There is logic and a lesson to be learned from this case. The parties to a subcontract may well intend to be bound by the conditions in the main contract relating to the actual nature and performance of the work.  After all, they need a common road map to get the project built that is consistent with the main contract.  But it is quite another thing for them to agree to be bound by consequential, remedial and procedural matters found in the main contract.  There is no inherent reason why the parties to the subcontract cannot agree to a different regime for those matters.  For a court to find that they made an agreement to be bound by the main contract about those matters, there should be specific provisions in the subcontract to that effect.

See Goldsmith and Heintzman:  Canadian Building Contracts (4thed) at Chapter 7, section 1 and Chapter 10, section 1.

Arbitration  – Construction Agreement –  Subcontract:

Sunny Corner Enterprises Inc v. Dustex Corporation, 2011 NSSC 172   https://bit.ly/kXG9Ck

Thomas G. Heintzman


May 15, 2011

Contractors Beware: Don’t Rely On Quantum Meruit To Fill a Gap in a Contract

The principles of contract interpretation and quantum meruit are obviously quite distinct.  But in its recent decision CH2M Hill Energy Canada, Ltd. v. Consumers’ Co-operative Refineries Ltd., the Saskatchewan Court of Appeal has reminded us that they also give rise to two very different and separate payment obligations.  There cannot be an obligation to make a quantum meruit payment if the contract, properly interpreted, covers the subject matter but contains no contractual obligation to pay.

CH2M Hill Energy Canada Ltd. (“CH2M”) answered a request for proposal issued by Consumers’ Cooperative Refineries Ltd. (“CCRL”). The accepted proposal was for the provision by CH2M of home office services and field management services, and also included the provision of craft labour.  The proposal stated that there would be a specified mark-up on the home office services and field management services, including percentages for burden and overhead.  However, while the request for proposal and the accepted proposal provided for payment of the cost of the craft labour itself, neither provided for a mark-up on craft labour.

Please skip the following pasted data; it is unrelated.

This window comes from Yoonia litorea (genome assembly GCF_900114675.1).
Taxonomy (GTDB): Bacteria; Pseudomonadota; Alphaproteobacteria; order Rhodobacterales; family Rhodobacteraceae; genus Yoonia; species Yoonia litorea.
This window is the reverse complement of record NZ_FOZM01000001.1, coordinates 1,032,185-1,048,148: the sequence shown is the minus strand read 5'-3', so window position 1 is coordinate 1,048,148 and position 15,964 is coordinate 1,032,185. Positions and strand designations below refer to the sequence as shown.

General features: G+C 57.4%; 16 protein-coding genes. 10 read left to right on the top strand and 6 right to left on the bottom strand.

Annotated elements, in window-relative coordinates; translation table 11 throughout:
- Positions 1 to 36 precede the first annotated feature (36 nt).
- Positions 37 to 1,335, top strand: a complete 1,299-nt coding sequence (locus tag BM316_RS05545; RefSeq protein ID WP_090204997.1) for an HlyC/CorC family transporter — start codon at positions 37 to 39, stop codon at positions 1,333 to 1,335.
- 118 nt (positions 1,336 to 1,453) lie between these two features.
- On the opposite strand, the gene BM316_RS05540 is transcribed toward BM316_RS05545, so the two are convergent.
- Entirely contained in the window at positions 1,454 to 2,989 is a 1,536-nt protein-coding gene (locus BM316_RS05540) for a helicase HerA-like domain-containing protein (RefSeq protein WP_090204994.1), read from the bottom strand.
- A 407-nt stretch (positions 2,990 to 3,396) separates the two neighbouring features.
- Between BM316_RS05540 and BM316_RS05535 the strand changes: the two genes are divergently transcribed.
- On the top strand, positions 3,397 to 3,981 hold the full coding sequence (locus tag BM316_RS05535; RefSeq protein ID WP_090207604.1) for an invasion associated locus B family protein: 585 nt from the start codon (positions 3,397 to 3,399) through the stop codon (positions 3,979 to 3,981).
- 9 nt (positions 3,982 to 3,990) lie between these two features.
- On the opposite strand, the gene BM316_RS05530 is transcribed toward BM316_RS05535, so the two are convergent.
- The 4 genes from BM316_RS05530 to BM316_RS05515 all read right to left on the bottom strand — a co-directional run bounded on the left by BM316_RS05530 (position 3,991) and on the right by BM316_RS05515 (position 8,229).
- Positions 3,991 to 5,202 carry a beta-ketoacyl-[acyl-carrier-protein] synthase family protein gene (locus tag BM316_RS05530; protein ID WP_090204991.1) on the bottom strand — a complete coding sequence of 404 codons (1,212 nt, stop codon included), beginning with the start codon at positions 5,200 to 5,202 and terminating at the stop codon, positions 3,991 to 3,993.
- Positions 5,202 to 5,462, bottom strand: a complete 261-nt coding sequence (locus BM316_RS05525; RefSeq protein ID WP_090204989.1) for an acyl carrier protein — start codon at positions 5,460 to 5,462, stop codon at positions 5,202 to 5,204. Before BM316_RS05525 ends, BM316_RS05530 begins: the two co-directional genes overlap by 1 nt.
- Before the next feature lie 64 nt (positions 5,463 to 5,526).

The Court rejected the argument that the principle of “contractual quantum meruit” could be used to imply an obligation to pay a mark-up on craft labour when the contract contained no such obligation.  Contractual quantum meruit only applied, the Court said, if the contract contained an obligation to pay for the mark-up, but left the amount of payment unspecified.

Another concept is restitutionary quantum meruit which applies if the parties have not made any agreement about the subject matter at all.  That was not the case here.  The agreement did include the subject matter of craft labour but only provided for payment for the direct cost of that labour.

In the present case, the request for proposal and the proposal contained no obligation to pay for mark-up on craft labour.  The Court said that CM2H was seeking to imply into the contract a “multimillion dollar claim for overhead”.  The Court noted that overhead is “too variable a term” and its calculation “inherently uncertain and controversial”.  In the present case, the amount of the overhead would be about $10 million.  Before an obligation to pay for a mark-up on craft labour could be implied into the contract, cogent evidence of the parties’ intention to that effect would have to exist.  To the contrary, the request for proposal and the proposal itself contained no such evidence, in contrast to the mark-up specified for the other services.  Absent a contractual obligation to at least pay for the mark-up on craft labour, there was no room for the application of quantum meruit.

This decision is a fair warning to contractors:  If you want to be paid for each element of the materials or services that you provide, then ensure that the contract clearly identifies those elements and states an obligation to pay for each of them.  If you don’t at least provide for the obligation to pay, then don’t expect quantum meruit to fill the gap left by an adverse interpretation of the contract.

Building Contracts – Interpretation – Quantum Meruit:   CH2M Hill Energy Canada, Ltd. v. Consumers’ Co-operative Refineries Ltd. 2010 SKCA 75 (CanLII)  https://bit.ly/hvk8us